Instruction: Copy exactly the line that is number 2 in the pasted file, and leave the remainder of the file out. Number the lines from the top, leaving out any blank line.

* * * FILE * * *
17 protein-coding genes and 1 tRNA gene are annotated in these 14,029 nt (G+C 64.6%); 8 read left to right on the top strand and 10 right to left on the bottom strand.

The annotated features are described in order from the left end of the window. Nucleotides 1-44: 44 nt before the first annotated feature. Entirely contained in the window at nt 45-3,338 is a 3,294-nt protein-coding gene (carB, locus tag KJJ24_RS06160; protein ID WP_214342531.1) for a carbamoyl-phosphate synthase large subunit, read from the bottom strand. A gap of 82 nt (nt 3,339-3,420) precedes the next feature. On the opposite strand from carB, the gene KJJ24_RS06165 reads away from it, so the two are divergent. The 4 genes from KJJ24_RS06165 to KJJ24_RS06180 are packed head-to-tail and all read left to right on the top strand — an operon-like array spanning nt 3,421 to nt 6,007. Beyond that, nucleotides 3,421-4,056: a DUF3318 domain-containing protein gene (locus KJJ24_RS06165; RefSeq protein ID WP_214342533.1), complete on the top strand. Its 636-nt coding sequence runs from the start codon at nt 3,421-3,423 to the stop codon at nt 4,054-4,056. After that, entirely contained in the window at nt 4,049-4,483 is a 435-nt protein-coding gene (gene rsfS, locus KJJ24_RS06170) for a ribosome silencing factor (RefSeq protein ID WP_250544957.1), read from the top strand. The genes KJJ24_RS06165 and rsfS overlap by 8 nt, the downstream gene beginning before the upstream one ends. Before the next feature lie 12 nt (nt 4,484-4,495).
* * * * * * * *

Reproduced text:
The annotated features are described in order from the left end of the window. Nucleotides 1-44: 44 nt before the first annotated feature. Entirely contained in the window at nt 45-3,338 is a 3,294-nt protein-coding gene (carB, locus tag KJJ24_RS06160; protein ID WP_214342531.1) for a carbamoyl-phosphate synthase large subunit, read from the bottom strand. A gap of 82 nt (nt 3,339-3,420) precedes the next feature. On the opposite strand from carB, the gene KJJ24_RS06165 reads away from it, so the two are divergent. The 4 genes from KJJ24_RS06165 to KJJ24_RS06180 are packed head-to-tail and all read left to right on the top strand — an operon-like array spanning nt 3,421 to nt 6,007. Beyond that, nucleotides 3,421-4,056: a DUF3318 domain-containing protein gene (locus KJJ24_RS06165; RefSeq protein ID WP_214342533.1), complete on the top strand. Its 636-nt coding sequence runs from the start codon at nt 3,421-3,423 to the stop codon at nt 4,054-4,056. After that, entirely contained in the window at nt 4,049-4,483 is a 435-nt protein-coding gene (gene rsfS, locus KJJ24_RS06170) for a ribosome silencing factor (RefSeq protein ID WP_250544957.1), read from the top strand. The genes KJJ24_RS06165 and rsfS overlap by 8 nt, the downstream gene beginning before the upstream one ends. Before the next feature lie 12 nt (nt 4,484-4,495).